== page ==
Did Jewish theologians predict Doctor Strange’s alternate realities?
Once the purview of theoretical physicists and comic book diehards, the idea of alternate realities has become the hottest trend in pop culture. In the last few years it’s proved a plot staple in movies like “Spider-Man: No Way Home” and “Everything Everywhere All at Once” and TV shows like“The Flash” and “Star Trek: Discovery.”
Now the multiverse is the linchpin of “Doctor Strange in the Multiverse of Madness,” Marvel’s latest box office hit, in which the hero, also known as Sorcerer Supreme, travels between universes on a quest to save not just one world but several from a malevolent force. In each new reality, he encounters different versions of himself and other characters.
It’s easy to see the appeal of a multiverse. Mirror versions (often distorted ones) of familiar characters and concepts keeps them fresh, tests them and serves as a launchpad for any number of themes and metaphors. In Doctor Strange’s case, it’s that simplest of questions that gets frustratingly harder to answer as we grow older: “Are you happy?” How we might answer if our lives were different?
This concept is especially resonant in today’s culture of alternative facts, fake news and social media echo chambers that allow different people to experience completely different realities. We increasingly spend more of our time in the curated virtual realities of Instagram and video games. Even COVID-19 has made it feel like we’ve veered away from real life and are just trudging along some service road until we can get back.
Before traveling the multiverse, Doctor Strange regularly visited other planes of existence, like the Astral Plane in July 1963’s Strange Tales #110 and the Dark Dimension in issue #126. But these were ethereal “mystic realms.” It wasn’t until February 1977’s innovative What If? series that Marvel explored alternate realities, usually divergent from familiar canon by just one crucial difference. Issue #18, titled “What If Doctor Strange Had Been a Disciple of Dormammu?” posits that the hero and his arch enemy were actually allies. The series was adapted into a Disney+ animated show last year; now, these alternate realities form the backbone of “Multiverse of Madness.”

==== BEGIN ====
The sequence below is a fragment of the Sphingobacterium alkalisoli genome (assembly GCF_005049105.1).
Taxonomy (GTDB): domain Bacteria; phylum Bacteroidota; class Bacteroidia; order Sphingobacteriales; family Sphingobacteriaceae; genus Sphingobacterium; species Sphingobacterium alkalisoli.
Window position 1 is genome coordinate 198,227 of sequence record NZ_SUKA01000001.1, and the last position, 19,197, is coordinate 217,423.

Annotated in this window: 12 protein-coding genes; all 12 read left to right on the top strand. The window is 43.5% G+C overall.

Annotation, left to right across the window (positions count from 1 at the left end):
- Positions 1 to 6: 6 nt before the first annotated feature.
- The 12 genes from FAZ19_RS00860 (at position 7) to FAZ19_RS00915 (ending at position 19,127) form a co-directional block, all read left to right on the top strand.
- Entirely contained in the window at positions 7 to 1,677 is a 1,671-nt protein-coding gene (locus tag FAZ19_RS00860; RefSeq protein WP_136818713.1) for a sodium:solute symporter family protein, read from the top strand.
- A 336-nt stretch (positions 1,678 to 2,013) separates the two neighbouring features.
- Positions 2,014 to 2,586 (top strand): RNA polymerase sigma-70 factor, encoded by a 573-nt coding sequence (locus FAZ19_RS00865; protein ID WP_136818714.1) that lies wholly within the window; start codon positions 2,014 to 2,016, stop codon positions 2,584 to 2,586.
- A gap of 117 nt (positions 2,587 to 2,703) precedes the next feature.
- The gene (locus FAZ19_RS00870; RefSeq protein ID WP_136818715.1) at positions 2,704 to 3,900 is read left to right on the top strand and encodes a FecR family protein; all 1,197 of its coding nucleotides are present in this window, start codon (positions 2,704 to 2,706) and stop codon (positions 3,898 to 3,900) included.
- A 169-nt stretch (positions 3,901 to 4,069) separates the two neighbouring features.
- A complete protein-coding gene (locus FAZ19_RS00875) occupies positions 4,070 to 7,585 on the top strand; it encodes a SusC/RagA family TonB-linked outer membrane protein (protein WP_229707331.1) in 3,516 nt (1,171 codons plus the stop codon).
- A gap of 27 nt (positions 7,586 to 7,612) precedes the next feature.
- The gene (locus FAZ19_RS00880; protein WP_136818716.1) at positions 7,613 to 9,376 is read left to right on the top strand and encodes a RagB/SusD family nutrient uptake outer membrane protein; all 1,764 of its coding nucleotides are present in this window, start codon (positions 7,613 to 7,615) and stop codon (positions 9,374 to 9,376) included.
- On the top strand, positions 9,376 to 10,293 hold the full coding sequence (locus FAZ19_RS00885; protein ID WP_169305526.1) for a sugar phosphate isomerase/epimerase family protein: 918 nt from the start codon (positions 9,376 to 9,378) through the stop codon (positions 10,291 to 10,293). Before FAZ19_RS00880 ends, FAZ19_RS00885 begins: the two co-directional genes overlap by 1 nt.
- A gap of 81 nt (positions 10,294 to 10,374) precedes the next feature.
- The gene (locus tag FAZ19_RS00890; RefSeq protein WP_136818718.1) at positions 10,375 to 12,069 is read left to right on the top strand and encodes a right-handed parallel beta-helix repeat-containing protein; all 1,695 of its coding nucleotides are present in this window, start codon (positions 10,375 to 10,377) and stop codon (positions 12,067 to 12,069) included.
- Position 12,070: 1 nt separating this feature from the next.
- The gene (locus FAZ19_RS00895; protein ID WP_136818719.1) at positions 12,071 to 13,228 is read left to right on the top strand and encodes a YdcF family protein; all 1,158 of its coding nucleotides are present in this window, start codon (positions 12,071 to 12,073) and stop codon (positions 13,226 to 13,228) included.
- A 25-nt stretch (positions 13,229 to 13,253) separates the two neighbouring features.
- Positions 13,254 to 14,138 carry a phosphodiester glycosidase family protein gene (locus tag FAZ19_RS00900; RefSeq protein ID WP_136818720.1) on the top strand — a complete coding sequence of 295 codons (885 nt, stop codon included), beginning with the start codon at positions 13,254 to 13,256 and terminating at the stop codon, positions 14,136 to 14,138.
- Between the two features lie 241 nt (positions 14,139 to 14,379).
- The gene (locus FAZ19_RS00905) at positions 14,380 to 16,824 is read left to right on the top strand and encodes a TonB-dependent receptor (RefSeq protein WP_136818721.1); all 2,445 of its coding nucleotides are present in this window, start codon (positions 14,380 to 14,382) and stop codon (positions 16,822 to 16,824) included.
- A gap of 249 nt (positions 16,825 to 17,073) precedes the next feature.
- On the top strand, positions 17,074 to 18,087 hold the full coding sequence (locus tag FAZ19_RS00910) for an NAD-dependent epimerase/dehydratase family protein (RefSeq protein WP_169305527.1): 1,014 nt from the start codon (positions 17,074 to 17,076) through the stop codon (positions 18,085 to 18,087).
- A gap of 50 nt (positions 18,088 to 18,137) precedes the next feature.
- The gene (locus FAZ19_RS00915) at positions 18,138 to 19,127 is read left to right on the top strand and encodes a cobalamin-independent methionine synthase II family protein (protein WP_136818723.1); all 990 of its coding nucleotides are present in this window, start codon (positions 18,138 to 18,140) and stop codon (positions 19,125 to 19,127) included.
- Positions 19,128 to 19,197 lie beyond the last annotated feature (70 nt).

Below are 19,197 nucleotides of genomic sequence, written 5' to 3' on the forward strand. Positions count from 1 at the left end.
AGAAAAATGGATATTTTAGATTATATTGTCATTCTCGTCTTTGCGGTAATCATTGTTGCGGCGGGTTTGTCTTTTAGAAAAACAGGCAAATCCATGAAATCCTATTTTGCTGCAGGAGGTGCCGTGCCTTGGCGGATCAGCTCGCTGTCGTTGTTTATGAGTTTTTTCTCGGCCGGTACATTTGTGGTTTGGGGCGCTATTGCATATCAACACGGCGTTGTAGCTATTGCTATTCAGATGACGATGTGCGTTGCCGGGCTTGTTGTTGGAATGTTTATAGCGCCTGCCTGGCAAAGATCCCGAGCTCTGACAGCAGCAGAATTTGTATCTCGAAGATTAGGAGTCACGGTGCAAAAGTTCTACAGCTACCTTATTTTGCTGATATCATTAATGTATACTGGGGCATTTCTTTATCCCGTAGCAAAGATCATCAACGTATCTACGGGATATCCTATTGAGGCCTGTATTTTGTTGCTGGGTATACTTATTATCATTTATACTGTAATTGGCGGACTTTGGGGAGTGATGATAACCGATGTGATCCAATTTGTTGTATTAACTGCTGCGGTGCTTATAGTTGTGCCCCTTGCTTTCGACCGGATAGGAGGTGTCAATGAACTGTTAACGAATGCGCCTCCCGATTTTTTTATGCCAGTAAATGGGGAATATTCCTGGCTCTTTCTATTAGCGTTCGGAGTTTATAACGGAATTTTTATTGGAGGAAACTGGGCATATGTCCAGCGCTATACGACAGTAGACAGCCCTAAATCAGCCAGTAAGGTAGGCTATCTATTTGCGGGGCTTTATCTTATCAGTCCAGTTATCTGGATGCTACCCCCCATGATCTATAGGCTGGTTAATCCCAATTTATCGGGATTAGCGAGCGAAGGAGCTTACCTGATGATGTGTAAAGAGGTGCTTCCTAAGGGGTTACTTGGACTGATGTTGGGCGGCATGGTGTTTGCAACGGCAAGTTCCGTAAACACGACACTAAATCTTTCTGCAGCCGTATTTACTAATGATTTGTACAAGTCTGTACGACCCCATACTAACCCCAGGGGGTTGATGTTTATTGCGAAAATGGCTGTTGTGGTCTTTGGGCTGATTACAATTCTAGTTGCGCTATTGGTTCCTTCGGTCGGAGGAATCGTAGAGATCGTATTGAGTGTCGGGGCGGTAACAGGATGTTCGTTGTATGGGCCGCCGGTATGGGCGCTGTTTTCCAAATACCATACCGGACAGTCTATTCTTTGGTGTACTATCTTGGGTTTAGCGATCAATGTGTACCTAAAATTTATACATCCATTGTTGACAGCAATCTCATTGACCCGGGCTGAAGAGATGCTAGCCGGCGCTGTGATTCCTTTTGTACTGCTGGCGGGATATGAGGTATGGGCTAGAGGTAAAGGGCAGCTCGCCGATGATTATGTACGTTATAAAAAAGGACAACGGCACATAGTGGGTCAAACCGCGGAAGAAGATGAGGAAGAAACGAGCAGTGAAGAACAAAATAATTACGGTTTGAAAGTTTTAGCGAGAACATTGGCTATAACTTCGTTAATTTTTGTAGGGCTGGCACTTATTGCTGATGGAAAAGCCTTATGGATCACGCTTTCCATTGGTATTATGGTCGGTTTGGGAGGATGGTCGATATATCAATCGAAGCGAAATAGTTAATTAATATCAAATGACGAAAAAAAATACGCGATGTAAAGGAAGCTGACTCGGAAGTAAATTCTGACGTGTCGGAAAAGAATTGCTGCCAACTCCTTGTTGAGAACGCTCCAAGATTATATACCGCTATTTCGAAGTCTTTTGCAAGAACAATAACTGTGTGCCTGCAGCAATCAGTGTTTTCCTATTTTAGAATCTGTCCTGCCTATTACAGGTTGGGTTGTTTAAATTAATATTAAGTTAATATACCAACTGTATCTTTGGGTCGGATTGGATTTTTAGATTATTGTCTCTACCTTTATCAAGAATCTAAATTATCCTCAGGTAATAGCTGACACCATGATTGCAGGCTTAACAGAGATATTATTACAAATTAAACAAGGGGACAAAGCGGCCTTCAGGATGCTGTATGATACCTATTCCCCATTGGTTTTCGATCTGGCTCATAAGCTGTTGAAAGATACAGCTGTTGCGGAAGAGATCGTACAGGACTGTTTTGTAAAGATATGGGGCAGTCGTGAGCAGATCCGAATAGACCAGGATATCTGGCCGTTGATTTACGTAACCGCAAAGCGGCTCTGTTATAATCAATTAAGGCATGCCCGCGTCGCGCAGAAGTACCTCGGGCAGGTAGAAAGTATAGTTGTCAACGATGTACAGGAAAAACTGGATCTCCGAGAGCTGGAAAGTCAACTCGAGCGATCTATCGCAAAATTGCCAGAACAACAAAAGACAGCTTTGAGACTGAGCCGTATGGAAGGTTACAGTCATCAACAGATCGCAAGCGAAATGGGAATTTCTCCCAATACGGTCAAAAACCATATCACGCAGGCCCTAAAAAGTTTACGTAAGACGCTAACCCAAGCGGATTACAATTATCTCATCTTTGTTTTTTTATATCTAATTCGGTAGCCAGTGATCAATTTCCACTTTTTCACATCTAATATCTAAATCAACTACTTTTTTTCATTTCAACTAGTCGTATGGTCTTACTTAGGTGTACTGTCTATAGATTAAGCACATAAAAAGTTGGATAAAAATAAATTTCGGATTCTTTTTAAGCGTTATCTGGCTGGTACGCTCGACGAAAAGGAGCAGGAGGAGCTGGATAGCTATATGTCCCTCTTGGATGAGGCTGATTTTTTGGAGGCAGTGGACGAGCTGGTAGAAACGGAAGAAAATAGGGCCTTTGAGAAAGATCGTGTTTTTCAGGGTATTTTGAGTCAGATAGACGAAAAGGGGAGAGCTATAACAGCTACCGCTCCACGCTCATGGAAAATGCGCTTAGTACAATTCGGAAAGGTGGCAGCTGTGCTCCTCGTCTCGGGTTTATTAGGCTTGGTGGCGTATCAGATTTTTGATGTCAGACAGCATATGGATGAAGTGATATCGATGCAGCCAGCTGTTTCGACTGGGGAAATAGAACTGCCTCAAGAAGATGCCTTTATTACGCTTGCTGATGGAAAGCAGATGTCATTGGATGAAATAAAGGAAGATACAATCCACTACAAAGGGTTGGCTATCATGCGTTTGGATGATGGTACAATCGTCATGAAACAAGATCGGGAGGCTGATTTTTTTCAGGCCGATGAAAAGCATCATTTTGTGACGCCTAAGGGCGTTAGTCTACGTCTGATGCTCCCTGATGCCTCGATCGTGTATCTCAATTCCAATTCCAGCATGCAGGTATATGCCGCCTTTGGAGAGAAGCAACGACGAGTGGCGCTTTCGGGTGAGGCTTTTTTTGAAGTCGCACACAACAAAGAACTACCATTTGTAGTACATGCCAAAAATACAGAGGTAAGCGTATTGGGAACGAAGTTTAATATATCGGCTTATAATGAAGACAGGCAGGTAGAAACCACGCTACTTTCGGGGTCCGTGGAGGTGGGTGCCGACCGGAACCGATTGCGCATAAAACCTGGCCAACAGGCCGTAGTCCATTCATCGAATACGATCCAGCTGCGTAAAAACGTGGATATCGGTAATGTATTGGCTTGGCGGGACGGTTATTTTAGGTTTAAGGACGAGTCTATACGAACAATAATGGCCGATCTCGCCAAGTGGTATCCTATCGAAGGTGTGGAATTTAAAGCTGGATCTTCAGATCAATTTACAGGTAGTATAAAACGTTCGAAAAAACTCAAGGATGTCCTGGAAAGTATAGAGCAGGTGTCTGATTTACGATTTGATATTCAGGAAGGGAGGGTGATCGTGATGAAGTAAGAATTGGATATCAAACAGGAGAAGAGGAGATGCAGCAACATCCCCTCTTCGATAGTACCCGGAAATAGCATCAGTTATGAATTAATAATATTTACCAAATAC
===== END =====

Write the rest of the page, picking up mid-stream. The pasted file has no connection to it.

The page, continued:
But what does Jewish tradition have to say about a multiplicity of creation, either physical or spiritual? Do our sages allow for a multiverse?
Theologically, Judaism doesn’t preclude life on other planets. (Medieval Spanish rabbis actually debated this possibility.) But life with free will, according to Jewish thought, is a gift given by God to human beings only. The Talmud explains that even angels were not given free will to overcome the evil inclination, yetzer hara, or choose their faith in God. This privilege is reserved for humans alone.
Humans on parallel Earths, like the ones in “Doctor Strange,” are a different question. On one hand, the Talmud states that “God rides in eighteen thousand worlds,” which seems to allude to the possibility. Since Jewish tradition teaches that the world was created for human benefit, the existence of other worlds would imply the existence of other humans.
On the other hand, Midrashic and Kabbalistic writers seem to rule this possibility out. The midrash Genesis Rabbah introduces the concept of shevirat ha-kelim, “the shattering of the vessels,” the idea that God built and destroyed many primordial worlds before arriving at the best possible one—our own.
Lurianic Kabbalah, describes a multiverse of creation, but the alternate dimensions it envisions are spiritual rather than physical. By this model, the whole of creation was initially infinite, but God gradually folded it in a series of contractions, or tzimtzumim, into a finite, singular world.
Following Kabbalistic writings expound that all of existence can be divided into four worlds: Atzilut (World of Emanation), Beriah (World of Creation), Yetzirah (World of Formation) and Asiyah (World of Action—our world), an interpretation of Isaiah 43:7 These aren’t worlds in the sense of planets or physical dimensions, either. They represent a spiritual hierarchy of reality, more like one room with different levels of lighting than separate rooms.
These later writings indicate that ours is the only universe in all of existence, either because it was the last one created, a contraction of an infinite creation or a single reality with different levels of experience. Doctor Strange’s multiverse might have been possible at one point, perhaps, but it isn’t anymore.
So Jewish ontology isn’t entirely clear if there can be an alternate universe in which Eve never ate the fruit, or Moses was never found by pharaoh’s daughter Bithiah, or Hitler died in his crib, or Mel Brooks isn’t funny.
But seeing as “there are 70 faces to the Torah,” who’s to say there aren’t 70 worlds?
Roy Schwartz is a pop culture historian and the author of Is Superman Circumcised? The Complete Jewish History of the World’s Greatest Hero. Follow him on royschwartz.com and Twitter, Instagram and Facebook @RealRoySchwartz.